Just to not let the month of January slip away without another post, I got sentimental and decided to tell a small story about how my website came to life.
There was a void. A lot of time people on hockey boards would wonder if specific statistics of players and teams were available, and they wouldn't, although the raw data seemed to be there. Then, there was the fantasy hockey world, with its pizzazz, and asking for a predictive tool, - and again, the raw data seemed to be there.
Now, I am a sysadmin by trade, with occasional forays into software development, and since I've been doing Perl for all of my career, I got a few exposures to the Web development process and to databases. I've got a college degree in Engineering, so that gave me some idea about statistics.
So I got a look at the publicly available NHL reports, but was unsure of how to use them. I tried some standard database approach, but it wasn't working.
The turning point came when I attended a lecture on MongoDB. That one turned out to be perfect, with the loosely compiled NHL stats documents, just spill them into the Mongo database. Then extract data from them and summarize them into tables. Store the tables in an SQL database for quick serving on the website. And along came more luck - a lecture on the Mojolicious Perl Web framework which equipped me with an easy solution for how to run a website.
Thus, I was able to actually implement what I had in mind. First came the spider part, to crawl and collect the data available on NHL.com. Fortunately, I was able to scrape everything before the website's design changed drastically, and the box scores prior to 2002 stopped being available. I got everything from the 1987/88 season on.
Then, I started writing the parsers,.. and had to take a step back. There was quite a lot of inconsistent and missing reports. Therefore I had to a) add a thorough testing of every report I scraped to ensure it came together, b) look for complementing sources for whatever data was missing. So before I got done with the parsers, I had a large testing framework, and also visited all corners of the hockey-related websites to get the missing or conflicting data resolved, even the online archives of newspapers such as USA Today. Some of the downloaded reports had to be edited manually. Then, NHL.com landed another blow, dropping draft pick information from their player info pages. Luckily, the German version of the website still had it, so I began to scrape the German NHL website too.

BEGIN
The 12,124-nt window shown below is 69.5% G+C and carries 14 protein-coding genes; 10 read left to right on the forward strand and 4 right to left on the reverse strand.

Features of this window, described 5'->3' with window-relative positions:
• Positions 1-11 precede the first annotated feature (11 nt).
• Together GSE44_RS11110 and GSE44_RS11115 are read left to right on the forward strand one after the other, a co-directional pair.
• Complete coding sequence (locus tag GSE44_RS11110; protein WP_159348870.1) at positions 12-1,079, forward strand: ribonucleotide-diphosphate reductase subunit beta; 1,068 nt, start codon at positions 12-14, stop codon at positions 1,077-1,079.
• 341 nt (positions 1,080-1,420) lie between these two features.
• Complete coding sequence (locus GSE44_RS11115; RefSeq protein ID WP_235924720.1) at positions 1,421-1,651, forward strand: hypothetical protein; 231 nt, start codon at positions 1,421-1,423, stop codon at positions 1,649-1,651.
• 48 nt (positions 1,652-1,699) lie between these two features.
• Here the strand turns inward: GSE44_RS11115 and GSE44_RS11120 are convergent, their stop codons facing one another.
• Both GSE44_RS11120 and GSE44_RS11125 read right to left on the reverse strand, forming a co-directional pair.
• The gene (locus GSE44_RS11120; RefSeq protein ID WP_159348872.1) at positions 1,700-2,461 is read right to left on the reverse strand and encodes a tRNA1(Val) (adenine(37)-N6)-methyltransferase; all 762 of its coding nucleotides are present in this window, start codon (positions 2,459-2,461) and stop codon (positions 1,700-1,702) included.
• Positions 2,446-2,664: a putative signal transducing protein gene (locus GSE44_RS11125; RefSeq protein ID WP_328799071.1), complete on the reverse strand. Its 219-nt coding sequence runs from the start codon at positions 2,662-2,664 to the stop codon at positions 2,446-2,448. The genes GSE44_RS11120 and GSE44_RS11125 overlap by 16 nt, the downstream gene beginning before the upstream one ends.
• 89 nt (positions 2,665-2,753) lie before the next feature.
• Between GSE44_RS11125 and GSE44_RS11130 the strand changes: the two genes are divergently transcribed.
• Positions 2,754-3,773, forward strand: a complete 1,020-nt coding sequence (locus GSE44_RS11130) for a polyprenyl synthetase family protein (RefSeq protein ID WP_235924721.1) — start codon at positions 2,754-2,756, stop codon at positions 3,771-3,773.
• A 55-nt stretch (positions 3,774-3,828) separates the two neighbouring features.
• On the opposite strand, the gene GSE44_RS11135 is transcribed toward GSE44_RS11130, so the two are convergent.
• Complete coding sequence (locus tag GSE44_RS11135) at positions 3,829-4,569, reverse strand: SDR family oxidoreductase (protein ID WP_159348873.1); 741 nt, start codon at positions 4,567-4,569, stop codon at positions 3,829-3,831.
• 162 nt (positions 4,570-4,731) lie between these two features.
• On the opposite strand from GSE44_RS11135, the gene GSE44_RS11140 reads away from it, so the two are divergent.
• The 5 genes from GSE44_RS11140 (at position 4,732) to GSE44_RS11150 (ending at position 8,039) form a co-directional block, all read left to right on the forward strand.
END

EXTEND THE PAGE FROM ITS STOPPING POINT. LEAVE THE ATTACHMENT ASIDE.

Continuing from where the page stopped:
I was able to produce the unusual statistics tables relatively quickly and easily. However I decided that the website will not open without the prediction models I had in mind. Being a retired chess arbiter and a big chess enthusiast I decided to try to apply the Chess Elo rating model to the performances of hockey teams and players. Whether it really works, or not, I don't know yet. I guess by the end of the season I can make a judgement on that.
In October 2016 I opened my website by using a free design I found somewhere online. Unfortunately, I quickly realized it was not a good fit with the contents the site was serving, so I sighed, breathed some air, opened w3schools.com in my browser, and created my own design. And a CMS too. At least I am happy with the way the site looks now, and even more happier that when someone asks a question - on Twitter, Reddit or hockey forums - whether it's possible to measure a specific metric, I am able to answer, 'Already done! Welcome to my website!'
At the end I'm a software developer, a web designer, a DBA, a sysadmin, a statistician and an SEO amateur. Oh, and a journalist too, since I'm writing a blog.
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